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General Warranty Policies and Agreements

While specific requirements must be adhered with respect to consumer warranties, warranty issues arise in any sale and purchase of goods transaction.  The scope of the duties and obligations to the customer with respect to service and support is generally defined by warranties provided in connection with the original sale of the product. Since repairs covered by product warranties are essentially part of the purchase price, and cannot be charged for separately, manufacturers and distributors must carefully craft warranty provisions in the sale agreement.

The seller of the product, be it the original manufacturer or one of the distributors, should develop standard terms for the warranties relating to the product. When drafting warranties, consideration must be given to the impact of the Uniform Commercial Code (“UCC”), as well as the Magnuson-Moss Warranty Act in the case of consumer goods. From the perspective of the party responsible for complying with the warranties, a well-drafted clause will cover the following issues: 

• A specific statement of any express warranties relating to the performance and quality of the product, coupled with an appropriate disclaimer of any other express warranties;

• A conspicuous disclaimer of any implied warranties of merchantability and fitness for a particular purpose;

• A concise specification of the period during which any warranties would be applicable (e.g., 90 days from the date of sale);

• A description of the purchaser's remedies for any breach of warranty, which should be exclusive and in lieu of any remedies available under the default provisions of the UCC.

While manufacturers and distributors will customarily disclaim any implied warranty of merchantability, the express warranties provided with the product will usually incorporate a number of the indicators of merchantability recognized in the UCC. Thus, for example, the warranties will often confirm that the product will:

• Pass without objection in the trade under the contract description;

• Be of fair or average quality within the description in the case of fungible goods (for example, grain);

• Be fit for the ordinary purposes for which such goods are used, although not necessarily the specific purposes of the customer;

• Run, within the agreement's permitted variations, of even kind, quality, and quantity;

• Be adequately contained, packaged, and labeled; and

• Conform to the promises or affirmations of fact made on the container or label, if any.

Express warranties can appear in a number of places, and marketing and sales personnel should be warned about the legal effect of statements made during negotiations with customers.  In order to ensure that the warranty policies of the company are clear it is recommended that a single comprehensive statement of product warranties be created and conspicuously posted on the company website.  Invoices for products sold by the company should either replicate the statement of product warranties precisely in its entirety, or clearly cross-reference to the website and incorporate the posted policy by reference.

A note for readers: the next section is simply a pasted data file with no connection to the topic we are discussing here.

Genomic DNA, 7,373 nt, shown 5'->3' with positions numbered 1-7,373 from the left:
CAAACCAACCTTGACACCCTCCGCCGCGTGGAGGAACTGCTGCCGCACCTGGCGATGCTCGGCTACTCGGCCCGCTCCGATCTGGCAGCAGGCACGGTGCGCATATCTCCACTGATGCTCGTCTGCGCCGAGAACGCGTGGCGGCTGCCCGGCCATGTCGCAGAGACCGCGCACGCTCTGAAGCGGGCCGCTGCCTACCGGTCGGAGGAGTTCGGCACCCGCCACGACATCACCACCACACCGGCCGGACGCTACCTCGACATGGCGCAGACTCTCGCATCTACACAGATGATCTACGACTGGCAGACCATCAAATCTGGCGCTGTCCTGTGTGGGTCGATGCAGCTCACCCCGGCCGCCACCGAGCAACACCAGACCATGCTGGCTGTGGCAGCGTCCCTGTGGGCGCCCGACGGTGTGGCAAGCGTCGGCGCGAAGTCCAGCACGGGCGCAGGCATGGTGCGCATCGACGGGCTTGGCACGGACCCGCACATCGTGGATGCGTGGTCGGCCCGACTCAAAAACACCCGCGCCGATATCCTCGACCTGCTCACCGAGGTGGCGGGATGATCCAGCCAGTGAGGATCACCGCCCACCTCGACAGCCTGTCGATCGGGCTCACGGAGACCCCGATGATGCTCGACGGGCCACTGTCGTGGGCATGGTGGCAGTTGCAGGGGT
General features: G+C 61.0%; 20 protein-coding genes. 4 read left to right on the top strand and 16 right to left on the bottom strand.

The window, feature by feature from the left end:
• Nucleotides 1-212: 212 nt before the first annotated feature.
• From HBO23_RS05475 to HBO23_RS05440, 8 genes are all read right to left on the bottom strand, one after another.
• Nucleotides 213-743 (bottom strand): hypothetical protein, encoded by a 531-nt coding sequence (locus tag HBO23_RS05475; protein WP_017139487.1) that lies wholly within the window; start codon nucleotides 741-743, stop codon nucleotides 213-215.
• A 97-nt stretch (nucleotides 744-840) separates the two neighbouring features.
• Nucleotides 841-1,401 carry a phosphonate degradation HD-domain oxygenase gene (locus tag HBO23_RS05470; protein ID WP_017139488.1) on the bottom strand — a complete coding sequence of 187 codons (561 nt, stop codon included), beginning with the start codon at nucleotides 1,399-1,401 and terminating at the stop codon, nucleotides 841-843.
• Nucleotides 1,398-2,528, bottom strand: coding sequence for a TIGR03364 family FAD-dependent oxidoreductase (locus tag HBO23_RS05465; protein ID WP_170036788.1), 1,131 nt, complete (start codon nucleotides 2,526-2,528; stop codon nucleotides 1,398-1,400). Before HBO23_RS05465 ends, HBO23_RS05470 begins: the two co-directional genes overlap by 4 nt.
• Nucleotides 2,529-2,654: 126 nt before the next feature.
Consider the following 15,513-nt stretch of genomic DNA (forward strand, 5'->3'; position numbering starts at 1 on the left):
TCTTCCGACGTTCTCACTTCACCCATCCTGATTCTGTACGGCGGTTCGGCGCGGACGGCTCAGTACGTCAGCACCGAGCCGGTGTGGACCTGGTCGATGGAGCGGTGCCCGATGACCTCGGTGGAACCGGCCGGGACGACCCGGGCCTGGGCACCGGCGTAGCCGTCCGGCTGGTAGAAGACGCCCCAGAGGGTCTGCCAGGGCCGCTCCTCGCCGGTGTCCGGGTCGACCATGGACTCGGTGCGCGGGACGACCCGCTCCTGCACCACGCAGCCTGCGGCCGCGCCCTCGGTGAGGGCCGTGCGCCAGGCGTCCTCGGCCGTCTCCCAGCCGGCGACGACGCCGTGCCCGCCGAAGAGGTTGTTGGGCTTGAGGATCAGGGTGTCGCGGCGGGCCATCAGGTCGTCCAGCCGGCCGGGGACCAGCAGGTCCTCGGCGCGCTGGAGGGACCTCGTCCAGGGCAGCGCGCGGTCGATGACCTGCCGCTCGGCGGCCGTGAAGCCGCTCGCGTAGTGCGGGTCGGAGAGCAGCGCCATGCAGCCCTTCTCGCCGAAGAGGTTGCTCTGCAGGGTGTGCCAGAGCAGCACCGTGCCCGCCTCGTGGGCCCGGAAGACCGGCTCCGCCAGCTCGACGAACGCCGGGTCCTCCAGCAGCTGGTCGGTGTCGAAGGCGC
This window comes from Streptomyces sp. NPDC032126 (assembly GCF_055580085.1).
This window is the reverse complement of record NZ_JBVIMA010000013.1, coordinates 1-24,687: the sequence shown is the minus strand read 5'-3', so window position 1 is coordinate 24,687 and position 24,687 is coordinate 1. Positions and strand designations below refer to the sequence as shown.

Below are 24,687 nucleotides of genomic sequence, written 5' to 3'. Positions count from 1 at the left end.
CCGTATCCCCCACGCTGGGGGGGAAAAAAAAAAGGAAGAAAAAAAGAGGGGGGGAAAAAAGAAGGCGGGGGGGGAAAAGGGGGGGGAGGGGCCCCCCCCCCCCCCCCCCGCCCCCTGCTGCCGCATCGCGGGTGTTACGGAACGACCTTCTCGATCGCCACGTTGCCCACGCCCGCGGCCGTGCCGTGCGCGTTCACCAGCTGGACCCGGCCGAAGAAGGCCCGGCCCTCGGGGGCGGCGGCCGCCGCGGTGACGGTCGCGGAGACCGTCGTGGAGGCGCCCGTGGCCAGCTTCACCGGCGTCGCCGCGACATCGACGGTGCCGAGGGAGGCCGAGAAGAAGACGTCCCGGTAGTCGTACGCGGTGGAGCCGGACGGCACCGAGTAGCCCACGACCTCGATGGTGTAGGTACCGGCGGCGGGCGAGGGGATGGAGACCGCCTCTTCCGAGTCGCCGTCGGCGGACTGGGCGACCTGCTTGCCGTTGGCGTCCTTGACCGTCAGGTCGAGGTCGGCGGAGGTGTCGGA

Companies should also develop internal procedures for administration of warranty policies. This may include, among other things, a requirement that customers complete and return a warranty information form as a condition to effectiveness of the warranty coverage.


Drafting Effective and Legally Compliant Consumer Warranties

Clients involved in consumer sales transactions need to be mindful of all the federal and state law requirements applicable to consumer warranties.  As you know, a warranty may be described as a contractual term concerning some aspect of a sale, such as title to the goods or their quality or quantity. For example, a warranty typically may warrant that a product will be free from defects for a specified period of time.  The most important federal statute covering the law of consumer warranties is the Magnuson-Moss Warranty Federal Trade Commission Improvement Act (15 U.S.C.A. §§ 2301 et seq.), which addresses products liability arising out of the breach of specific warranties that come up in the course of consumer sales.  State law is also an important consideration when drafting consumer warranties and any warranties provided in consumer transactions must be drafted to meet both federal and applicable state requirements.

Understanding the case law and regulatory regime applicable to consumer product warranties, and drafting effective disclosures of consumer warranties, is an activity that should be carried out as part of the larger process of documents sales of goods transactions and establishing procedures for providing service and other support to customers.  In managing and completing the steps associate with preparing an effective consumer product warranty statement, the following checklist may be helpful:

  • Determine the goods that are to be sold under the agreement;
  • Review relevant laws and tax regulations relating to consumer sales arrangements;
  • Prepare the initial draft of the warranty statement;